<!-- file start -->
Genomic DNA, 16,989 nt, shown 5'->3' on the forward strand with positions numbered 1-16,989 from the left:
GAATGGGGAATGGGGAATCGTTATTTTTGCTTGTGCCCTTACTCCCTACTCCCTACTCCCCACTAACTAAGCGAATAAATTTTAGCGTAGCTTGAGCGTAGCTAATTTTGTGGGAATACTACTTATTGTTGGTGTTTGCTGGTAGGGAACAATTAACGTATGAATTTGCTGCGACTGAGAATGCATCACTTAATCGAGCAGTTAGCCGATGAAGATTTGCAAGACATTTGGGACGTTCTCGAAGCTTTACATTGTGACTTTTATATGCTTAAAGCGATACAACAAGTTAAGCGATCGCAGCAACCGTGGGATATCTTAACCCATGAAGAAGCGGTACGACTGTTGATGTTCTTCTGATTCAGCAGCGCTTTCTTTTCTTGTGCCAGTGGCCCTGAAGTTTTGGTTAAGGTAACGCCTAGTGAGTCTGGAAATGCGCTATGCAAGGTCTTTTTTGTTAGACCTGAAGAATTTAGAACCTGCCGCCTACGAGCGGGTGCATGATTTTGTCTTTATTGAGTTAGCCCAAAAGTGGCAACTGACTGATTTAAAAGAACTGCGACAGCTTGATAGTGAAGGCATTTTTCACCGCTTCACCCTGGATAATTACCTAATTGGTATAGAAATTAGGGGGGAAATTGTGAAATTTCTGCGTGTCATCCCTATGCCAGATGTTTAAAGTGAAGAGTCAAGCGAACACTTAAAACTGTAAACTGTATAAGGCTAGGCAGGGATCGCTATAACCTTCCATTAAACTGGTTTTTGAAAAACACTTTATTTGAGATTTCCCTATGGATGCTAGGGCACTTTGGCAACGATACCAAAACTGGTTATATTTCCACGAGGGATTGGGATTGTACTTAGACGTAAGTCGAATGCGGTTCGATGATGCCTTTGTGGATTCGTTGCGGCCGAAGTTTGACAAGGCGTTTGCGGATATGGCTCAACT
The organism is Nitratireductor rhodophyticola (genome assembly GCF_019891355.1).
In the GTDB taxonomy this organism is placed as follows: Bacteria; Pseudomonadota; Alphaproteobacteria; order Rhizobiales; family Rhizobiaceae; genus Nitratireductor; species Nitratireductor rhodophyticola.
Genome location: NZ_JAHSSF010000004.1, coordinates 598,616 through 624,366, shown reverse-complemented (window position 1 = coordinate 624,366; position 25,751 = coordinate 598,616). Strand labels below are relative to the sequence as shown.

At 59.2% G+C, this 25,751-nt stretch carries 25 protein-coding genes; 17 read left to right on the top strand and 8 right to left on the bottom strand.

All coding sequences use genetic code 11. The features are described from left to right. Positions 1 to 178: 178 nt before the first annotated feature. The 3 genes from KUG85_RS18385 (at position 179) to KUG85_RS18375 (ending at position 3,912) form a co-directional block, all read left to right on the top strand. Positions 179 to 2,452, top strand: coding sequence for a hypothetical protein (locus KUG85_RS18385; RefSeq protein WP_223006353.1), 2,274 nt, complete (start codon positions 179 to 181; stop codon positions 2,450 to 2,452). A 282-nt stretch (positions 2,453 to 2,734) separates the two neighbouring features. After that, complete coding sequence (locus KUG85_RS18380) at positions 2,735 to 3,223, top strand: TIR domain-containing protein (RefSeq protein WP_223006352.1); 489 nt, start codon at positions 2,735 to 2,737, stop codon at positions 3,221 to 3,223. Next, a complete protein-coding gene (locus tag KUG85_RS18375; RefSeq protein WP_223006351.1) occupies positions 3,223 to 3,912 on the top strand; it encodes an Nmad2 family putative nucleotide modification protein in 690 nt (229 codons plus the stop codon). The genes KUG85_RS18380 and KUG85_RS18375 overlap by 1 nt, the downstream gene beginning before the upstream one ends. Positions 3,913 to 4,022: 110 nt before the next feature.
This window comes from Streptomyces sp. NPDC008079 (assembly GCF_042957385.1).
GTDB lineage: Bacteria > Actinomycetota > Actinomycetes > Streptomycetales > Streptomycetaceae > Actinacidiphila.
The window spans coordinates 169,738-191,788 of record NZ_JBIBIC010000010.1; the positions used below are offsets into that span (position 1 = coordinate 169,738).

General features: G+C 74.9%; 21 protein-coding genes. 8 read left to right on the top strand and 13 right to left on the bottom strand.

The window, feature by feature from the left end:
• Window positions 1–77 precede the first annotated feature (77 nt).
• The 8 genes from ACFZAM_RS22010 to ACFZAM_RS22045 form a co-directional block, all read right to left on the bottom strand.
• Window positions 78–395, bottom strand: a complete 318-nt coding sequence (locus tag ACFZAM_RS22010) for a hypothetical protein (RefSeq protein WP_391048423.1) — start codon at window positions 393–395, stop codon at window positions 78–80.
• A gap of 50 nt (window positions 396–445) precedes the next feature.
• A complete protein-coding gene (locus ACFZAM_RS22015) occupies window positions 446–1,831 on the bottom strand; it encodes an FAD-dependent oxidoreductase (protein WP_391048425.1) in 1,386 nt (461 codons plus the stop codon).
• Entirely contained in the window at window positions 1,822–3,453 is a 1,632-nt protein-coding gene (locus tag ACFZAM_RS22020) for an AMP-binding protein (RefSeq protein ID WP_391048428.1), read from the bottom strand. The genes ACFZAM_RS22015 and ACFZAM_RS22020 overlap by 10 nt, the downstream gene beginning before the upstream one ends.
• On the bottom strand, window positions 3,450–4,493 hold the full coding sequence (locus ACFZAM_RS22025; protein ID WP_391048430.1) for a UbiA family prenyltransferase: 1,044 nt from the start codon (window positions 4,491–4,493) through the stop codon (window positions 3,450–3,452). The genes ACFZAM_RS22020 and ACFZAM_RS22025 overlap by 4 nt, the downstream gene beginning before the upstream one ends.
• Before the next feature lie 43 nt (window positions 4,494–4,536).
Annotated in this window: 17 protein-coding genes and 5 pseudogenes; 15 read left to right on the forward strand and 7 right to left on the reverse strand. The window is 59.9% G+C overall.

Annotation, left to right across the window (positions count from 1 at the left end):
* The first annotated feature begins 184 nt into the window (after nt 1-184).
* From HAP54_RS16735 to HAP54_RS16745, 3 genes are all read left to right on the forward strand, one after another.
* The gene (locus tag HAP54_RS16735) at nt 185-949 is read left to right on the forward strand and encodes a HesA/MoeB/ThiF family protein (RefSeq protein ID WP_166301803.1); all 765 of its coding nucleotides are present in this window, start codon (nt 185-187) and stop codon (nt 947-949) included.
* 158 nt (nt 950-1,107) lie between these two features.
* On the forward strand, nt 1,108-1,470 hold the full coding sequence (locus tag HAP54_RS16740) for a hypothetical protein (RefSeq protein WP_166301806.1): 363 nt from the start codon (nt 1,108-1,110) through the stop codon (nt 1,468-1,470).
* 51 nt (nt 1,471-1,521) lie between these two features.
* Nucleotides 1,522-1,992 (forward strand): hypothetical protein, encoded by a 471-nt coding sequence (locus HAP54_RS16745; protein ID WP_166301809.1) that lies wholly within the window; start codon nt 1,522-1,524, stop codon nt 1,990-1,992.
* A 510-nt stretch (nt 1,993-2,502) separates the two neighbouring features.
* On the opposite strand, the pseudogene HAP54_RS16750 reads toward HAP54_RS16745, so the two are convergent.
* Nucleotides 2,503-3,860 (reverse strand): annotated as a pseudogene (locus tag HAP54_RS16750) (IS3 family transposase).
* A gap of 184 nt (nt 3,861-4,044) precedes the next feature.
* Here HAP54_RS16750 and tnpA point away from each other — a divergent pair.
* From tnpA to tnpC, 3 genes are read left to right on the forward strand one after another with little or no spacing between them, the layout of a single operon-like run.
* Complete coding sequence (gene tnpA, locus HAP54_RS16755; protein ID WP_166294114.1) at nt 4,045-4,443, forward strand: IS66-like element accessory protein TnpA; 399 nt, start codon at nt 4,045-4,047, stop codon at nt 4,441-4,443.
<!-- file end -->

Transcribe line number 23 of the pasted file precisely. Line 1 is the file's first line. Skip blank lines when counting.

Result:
* The first annotated feature begins 184 nt into the window (after nt 1-184).